According to the latest tabulation, the university says it has shelled out .8 million to pay for crisis communications, an internal investigation by former FBI director Louis Freeh, as well as defending against victim lawsuits in addition to other legal matters.Add to that million in settlements with 32 Sandusky accusers, million in NCAA fines and .4 million in U. Department of Education penalties and the total is at least 7.2 million and more if lost bowl game revenue is included.He previously served as a Washington correspondent for the newspaper, where he focused on investigative reporting, health care, and political and national security coverage.Or, for those with gentler tastes, a new medical school, with a teaching hospital thrown in.
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I still will stand my ground, testify and speak the truth."Sandusky, 67, faces 52 criminal counts for what a grand jury called a series of sexual assaults and abuse of 10 boys, dating to the 1990s, in hotel swimming pools, the basement of his home in State College and in the locker room showers at Penn State, where he coached football until his retirement in 1999.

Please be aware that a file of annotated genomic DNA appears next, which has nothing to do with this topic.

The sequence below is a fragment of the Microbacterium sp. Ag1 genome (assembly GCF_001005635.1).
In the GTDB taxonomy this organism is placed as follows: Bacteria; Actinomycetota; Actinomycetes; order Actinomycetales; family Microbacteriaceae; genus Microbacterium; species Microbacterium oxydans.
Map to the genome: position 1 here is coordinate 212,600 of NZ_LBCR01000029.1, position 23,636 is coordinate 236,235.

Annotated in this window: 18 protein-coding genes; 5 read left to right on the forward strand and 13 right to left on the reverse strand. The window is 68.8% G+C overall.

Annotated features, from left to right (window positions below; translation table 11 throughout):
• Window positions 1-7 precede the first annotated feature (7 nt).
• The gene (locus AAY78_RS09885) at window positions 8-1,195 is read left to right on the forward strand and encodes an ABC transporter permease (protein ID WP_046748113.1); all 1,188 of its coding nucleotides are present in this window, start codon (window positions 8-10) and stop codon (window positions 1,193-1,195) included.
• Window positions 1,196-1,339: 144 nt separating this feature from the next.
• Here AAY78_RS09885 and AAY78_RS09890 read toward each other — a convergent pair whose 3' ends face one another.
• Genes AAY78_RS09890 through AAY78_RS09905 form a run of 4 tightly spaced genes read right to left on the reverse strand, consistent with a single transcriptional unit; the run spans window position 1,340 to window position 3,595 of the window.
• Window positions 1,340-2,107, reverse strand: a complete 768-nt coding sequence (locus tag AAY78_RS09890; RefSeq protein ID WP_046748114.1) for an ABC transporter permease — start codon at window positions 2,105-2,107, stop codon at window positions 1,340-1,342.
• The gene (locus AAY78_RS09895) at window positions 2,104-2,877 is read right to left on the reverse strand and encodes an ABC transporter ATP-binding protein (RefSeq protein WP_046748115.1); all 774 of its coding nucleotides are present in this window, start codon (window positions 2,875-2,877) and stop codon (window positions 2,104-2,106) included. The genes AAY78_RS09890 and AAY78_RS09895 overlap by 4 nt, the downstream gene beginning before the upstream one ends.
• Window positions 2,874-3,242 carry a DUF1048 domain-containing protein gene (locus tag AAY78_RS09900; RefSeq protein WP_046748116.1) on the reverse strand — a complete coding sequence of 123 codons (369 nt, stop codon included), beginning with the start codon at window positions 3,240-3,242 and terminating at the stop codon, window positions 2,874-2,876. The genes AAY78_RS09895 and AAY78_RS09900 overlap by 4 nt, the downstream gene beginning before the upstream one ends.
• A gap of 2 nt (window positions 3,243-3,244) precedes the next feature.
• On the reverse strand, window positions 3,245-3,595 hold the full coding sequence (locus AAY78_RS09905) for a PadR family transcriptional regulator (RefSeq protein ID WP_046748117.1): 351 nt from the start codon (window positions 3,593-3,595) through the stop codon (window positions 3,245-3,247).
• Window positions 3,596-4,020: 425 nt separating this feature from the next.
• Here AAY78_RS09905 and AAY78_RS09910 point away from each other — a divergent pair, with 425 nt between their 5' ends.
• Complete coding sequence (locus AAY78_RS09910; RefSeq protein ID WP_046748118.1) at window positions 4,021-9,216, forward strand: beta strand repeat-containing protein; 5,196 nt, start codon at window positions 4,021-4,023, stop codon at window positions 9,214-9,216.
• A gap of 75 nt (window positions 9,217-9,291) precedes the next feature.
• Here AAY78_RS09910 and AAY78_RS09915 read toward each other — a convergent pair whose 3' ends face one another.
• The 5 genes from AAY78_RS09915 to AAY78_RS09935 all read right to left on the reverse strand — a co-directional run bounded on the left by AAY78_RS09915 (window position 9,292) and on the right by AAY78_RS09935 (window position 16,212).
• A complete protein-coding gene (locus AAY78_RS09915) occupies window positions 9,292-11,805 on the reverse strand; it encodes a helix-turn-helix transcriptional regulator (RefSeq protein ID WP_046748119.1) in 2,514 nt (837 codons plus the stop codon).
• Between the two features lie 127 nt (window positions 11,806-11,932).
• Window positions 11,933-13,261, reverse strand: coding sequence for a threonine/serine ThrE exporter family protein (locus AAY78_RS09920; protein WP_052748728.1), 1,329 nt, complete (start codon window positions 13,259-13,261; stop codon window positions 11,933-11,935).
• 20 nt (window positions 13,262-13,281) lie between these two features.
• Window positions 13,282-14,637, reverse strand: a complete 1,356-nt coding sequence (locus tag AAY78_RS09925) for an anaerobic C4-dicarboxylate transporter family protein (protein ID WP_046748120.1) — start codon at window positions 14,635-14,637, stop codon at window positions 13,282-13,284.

The charges devastated the university and its storied football program and led to the dismissals of coach Joe Paterno and university president Graham Spanier.
Charges of perjury and failure to report the suspected abuse were filed against athletic director Tim Curley and former vice president Gary Schultz.
Curley was placed on leave and Schultz retired after they were charged."We're not going to comment about any specific issues or individuals involved in the ongoing investigation that would not be fair or appropriate," Penn State department of public information director Lisa Powers said, according to ESPN's Pedro Gomez.